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“If the government can ruin Barronelle for peacefully living and working according to her faith, it can punish anyone else for expressing their beliefs. 

The government shouldn’t have the power to force a 72-year-old grandmother to surrender her freedom in order to run her family business. Anyone who supports the First Amendment rights that the U.S. Constitution guarantees to all of us should stand with Barronelle.

Our nation has a long history of protecting the right to dissent, but simply because Barronelle disagrees with the state about marriage, the government and ACLU have put at risk everything she owns. This includes not only her business, but also her family’s savings, retirement funds, and home. Not only does her case and Jack Phillips’ case involve similar issues, but both Barronelle and Jack face burdensome penalties for simply exercising their right of free expression.”

Stutzman even revealed that the customer that filed the complaint with the courts, Rob Ingersoll, had been a personal friend for years. The issue was not about Ingersoll being gay but rather her being forced to participate in something that violates the tenants of her faith –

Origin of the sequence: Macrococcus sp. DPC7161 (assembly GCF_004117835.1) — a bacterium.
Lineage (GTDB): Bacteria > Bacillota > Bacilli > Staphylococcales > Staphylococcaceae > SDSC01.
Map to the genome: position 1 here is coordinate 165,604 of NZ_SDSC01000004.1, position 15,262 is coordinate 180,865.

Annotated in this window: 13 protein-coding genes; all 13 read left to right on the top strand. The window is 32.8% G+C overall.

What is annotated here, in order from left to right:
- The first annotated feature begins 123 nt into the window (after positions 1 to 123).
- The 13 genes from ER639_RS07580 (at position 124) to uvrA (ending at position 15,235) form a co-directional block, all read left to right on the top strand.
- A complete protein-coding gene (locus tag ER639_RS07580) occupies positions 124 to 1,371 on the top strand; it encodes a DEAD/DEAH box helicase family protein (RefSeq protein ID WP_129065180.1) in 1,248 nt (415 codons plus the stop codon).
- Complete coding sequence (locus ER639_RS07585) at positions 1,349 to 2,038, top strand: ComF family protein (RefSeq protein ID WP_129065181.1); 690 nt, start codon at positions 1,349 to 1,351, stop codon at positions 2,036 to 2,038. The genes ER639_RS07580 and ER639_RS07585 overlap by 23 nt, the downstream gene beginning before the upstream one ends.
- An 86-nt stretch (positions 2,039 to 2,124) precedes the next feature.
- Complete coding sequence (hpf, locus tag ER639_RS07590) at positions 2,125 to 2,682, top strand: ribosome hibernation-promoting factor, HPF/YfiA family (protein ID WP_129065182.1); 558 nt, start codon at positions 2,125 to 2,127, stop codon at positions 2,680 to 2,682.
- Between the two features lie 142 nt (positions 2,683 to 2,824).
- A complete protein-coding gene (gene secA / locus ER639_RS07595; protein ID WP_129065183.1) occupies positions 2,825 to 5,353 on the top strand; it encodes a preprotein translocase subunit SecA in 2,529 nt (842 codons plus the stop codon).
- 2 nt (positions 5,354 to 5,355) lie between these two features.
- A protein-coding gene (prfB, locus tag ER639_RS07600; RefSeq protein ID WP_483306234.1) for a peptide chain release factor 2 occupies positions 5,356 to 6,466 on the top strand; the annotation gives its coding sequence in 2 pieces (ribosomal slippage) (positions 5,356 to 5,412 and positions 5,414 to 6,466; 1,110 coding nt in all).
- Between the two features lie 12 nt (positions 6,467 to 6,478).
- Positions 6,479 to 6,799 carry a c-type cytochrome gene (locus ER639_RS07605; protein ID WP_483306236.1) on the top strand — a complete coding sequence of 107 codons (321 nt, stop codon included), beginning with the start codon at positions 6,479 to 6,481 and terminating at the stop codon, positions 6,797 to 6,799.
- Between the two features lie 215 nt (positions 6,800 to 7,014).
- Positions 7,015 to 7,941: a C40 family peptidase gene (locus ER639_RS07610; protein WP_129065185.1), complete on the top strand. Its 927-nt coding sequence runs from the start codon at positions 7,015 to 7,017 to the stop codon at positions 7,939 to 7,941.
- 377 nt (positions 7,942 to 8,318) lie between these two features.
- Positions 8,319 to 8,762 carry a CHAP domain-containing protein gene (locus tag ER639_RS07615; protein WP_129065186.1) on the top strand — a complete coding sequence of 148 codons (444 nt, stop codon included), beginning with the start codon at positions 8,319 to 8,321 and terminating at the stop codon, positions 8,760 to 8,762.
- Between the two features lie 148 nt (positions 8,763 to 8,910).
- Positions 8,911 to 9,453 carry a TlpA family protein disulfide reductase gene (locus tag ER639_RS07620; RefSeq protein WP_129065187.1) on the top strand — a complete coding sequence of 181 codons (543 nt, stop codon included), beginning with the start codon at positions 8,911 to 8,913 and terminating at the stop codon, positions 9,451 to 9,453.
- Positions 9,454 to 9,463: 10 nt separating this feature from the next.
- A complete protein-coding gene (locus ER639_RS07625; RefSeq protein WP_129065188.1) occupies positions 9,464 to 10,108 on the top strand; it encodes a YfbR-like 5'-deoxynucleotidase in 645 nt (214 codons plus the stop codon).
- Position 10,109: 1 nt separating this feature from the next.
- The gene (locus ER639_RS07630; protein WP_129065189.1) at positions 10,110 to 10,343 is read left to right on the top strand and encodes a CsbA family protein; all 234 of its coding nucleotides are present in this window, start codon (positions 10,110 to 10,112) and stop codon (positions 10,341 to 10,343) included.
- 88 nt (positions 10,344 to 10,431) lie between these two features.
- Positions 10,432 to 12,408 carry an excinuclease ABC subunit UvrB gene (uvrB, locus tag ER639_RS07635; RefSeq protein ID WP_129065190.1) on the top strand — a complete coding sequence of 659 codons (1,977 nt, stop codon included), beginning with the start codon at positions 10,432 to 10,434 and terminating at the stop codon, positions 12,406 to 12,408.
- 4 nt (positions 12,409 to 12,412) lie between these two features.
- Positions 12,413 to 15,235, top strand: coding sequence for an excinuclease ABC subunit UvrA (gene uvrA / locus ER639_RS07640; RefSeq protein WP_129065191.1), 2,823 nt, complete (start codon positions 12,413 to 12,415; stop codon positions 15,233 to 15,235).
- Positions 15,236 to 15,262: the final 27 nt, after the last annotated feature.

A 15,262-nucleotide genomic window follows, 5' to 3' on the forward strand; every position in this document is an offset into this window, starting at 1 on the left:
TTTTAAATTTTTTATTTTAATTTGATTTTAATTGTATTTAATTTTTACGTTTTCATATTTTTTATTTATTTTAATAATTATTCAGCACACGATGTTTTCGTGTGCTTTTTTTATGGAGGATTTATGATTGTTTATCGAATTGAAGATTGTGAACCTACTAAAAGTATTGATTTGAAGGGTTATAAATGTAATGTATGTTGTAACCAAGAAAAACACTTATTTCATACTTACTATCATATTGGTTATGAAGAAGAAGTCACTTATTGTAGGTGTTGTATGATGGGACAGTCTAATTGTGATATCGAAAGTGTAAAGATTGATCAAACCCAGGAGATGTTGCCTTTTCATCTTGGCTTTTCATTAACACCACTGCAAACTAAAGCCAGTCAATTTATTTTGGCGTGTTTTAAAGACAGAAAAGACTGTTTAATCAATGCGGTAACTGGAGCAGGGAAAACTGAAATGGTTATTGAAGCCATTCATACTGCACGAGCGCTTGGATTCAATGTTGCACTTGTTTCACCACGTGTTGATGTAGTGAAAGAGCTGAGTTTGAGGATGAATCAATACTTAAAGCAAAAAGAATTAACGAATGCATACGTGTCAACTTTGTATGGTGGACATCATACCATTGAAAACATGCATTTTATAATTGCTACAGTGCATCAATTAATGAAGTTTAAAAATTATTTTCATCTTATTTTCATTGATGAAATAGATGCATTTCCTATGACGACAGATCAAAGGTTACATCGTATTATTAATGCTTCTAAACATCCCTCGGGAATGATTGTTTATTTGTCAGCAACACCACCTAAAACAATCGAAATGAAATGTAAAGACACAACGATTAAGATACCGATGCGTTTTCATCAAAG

“There was never an issue with his being gay, just as there hasn’t been with any of my other customers or employees. He just enjoyed my custom floral designs, and I loved creating them for him but now the state is trying to use this case to force me to create artistic expression that violates my deepest beliefs and take away my life’s work and savings, which will also harm those who I employ. I’m not asking for anything that our Constitution hasn’t promised me and every other American: the right to create freely, and to live out my faith without fear of government punishment or interference.”

The court brief states –

“The First Amendment does not permit [the] oppressive result” imposed by the state court system in Washington, the brief argues, and the state’s demands of her to “violate her right to free speech and her right to the free exercise of religion under the First and Fourteenth Amendments.”

Phillips’s counsel with ADF, Jeremy Tedesco stated –

“Artists speak through their art, and when Jack creates custom wedding cakes, he is promoting and celebrating the couple’s wedding. Jack will gladly allow anyone to purchase any product he sells, but he simply can’t put his artistic talents to use on a custom cake for an event so at odds with his faith convictions.

Image result for masterpiece cakeshop washington florist

“The ACLU, which is opposing Jack and other artists in Washington and Arizona, would rather use the strong-arm of government to eradicate from the public square people whose views differ from the government’s. We hope the Supreme Court will affirm how illegitimate that is.

In contrast to the ruling against Phillips, the commission found in 2015 that three other Denver cake artists were not guilty of creed discrimination when they declined a Christian customer’s request for a cake that reflected his religious opposition to same-sex marriage.”